PAST EVENTS IN NEW YORK
Ticún at Latin American week in NY
Gypsy trance rituals in Brazilian Umbanda religion
Also, interview at Katab.asia
November 11, 6.30PM at Brazilian Endowment for the Arts (240 E 52nd St.)
Presented by Alex Minkin. Lecture on Ciganos (Gypsy) ceremonies in Brazilian Umbanda religion is based on Ticún’s research in Brazil and includes original ritual videos.
Professor Liza Renia Papi, guitarist Tony Romano, president of Brazilian Endowment for the Arts – Dr. Domício Coutinho, tap dancer Felipe Galganni, president of Ticún Brasil – Alex Minkin
Ticún presents: Marcos Campello and Okkyung Lee
August 6th, 2016 | 6.30PM at Brazilian Endowment for the Arts (240 E 52nd St.)
A member of a leading Rio de Janeiro free-rock band Chinese Cookie Poets Marcos Campello (guitar) performs with one of the most creative free improvisers in New York Okkyung Lee (cello).
Candomblé in Cannes
May 25th, 2016 | 6.30PM at Brazilian Endowment for the Arts (240 E 52nd St.)
Afro-Brazilian spiritual symbolism in Keeper of Promises, Brazilian winner of Palme d’Or in Cannes (1962). Intro talk by Alex Minkin.
Umbanda in Counterculture
Intro talk by Alex Minkin and Francine Cohen.
During the decades of authoritarian military dictatorship that ruled Brazil from mid-sixties to mid-eighties many artists and intellectuals, including Luhli and Lucina, joined hippie communities to reinvent society, art and spirituality. This period also coincided with global wave of counterculture and spiritual renewal based on ancient religions. While Americans and Europeans drew inspiration for alternative lifestyles from India and Tibet, Brazilians had native mystical blend of Umbanda. Magic, music, dances and songs of Umbanda allowed its practitioners to escape from hypocrisy of the mainstream and provided tools for spiritual and artistic self-discovery and expression.
Three New York artists: Anya Roz, Tanya Levina and Yuliya Levit, juxtaposed with poetic prose of Clarice Lispector, mystical Brazilian writer of Jewish-Ukrainian descent.
Clarice Lispector was born in the same part of Ukraine responsible for the birth of Hasidism and her work was shaped by the same experience of historical rupture and trauma that produced the great Jewish mystics. She became a national icon of Brazil whose face adorned postage stamps. Read more about her in this Tablet magazine article. This show was a multimedia exploration of the tales of strangers in the strange lands – recurrent narratives of Jewish diaspora. Clarice Lispector’s works were recited by renowned avant-garde poet Steve Dalachinsky:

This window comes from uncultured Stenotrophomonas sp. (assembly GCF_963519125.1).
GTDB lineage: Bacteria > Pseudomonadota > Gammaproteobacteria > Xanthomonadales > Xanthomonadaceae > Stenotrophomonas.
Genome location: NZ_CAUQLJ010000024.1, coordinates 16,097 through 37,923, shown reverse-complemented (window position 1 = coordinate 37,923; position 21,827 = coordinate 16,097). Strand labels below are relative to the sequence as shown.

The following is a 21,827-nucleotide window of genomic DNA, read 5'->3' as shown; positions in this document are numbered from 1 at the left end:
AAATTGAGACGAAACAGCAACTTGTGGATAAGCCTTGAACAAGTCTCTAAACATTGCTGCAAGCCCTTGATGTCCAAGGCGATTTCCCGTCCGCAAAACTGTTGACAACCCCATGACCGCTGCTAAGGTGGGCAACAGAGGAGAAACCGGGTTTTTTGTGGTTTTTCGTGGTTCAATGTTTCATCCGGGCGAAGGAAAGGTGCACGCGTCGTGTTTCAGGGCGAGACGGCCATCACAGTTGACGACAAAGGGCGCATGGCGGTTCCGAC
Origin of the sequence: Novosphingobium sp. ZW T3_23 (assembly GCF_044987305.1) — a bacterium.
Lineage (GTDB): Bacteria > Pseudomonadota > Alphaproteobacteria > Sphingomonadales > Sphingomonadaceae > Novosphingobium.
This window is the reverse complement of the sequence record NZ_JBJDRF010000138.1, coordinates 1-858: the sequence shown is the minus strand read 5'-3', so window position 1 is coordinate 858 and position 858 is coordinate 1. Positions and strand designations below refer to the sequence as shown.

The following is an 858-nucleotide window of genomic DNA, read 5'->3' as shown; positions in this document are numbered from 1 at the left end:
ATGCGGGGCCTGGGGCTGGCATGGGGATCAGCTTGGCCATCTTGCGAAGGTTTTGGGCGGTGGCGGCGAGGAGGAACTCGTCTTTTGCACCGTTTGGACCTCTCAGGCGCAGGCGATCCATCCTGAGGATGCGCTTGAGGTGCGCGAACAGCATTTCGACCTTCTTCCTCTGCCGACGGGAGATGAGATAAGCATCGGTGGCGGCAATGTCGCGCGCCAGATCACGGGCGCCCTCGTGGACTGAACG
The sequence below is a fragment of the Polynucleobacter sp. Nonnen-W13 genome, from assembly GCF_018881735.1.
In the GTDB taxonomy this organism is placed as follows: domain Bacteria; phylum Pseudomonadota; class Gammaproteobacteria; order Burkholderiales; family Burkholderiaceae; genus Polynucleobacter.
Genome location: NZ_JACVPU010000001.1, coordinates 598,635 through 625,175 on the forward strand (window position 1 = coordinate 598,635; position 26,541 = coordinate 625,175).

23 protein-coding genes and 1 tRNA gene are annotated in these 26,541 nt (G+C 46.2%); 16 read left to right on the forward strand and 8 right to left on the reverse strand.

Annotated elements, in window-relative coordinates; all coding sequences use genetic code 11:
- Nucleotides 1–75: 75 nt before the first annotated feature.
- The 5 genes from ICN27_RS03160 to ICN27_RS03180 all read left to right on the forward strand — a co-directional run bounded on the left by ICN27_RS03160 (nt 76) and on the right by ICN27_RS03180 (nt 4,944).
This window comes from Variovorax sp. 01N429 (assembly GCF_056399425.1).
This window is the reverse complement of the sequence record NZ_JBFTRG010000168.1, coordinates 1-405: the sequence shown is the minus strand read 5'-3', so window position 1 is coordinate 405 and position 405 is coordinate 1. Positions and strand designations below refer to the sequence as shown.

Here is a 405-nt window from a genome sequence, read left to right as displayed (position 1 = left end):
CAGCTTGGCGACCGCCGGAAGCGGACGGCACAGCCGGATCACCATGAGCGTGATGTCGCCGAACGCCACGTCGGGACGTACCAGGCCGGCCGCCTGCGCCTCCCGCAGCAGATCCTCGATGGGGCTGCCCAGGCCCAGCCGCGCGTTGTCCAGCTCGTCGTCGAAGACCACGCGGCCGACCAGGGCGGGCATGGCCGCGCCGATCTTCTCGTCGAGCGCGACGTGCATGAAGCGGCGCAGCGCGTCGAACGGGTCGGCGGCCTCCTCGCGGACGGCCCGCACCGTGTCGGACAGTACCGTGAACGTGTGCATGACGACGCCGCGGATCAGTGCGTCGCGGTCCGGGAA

May 7, 2013, 6.30 PM at Brazilian Endowment for the Arts (240 E 52nd St.) COJECO’s BluePrint Fellowship alumni joined Ticún Brasil for an evening of cultural exchange: young professionals from Russian-speaking Jewish and South American Jewish communities in New York got to know each other’s history, music, and food. We were joined by the special guest, Gerard Edery (“master of Sephardic song“, The New York Times).
Screening of the documentary on history of converted Jews in Brazil was introduced by Rabbi Mendy Weitman from São Paulo, spiritual leader of The Jewish Latin Center in New York and Alex Minkin, director of Ticún Brasil: On April 12, 2013 the Portuguese parliament passed legislation facilitating the naturalization of descendants of 16th-century Sephardic Jews who fled because of religious persecution. Jews in Portugal were forced to convert and were henceforth known as New Christians or Marrano. As the power and pressure of the Inquisition grew in Portugal, the newly discovered land of Brazil became a favorite destination for Jewish converts to Catholicism, far from the Inquisition.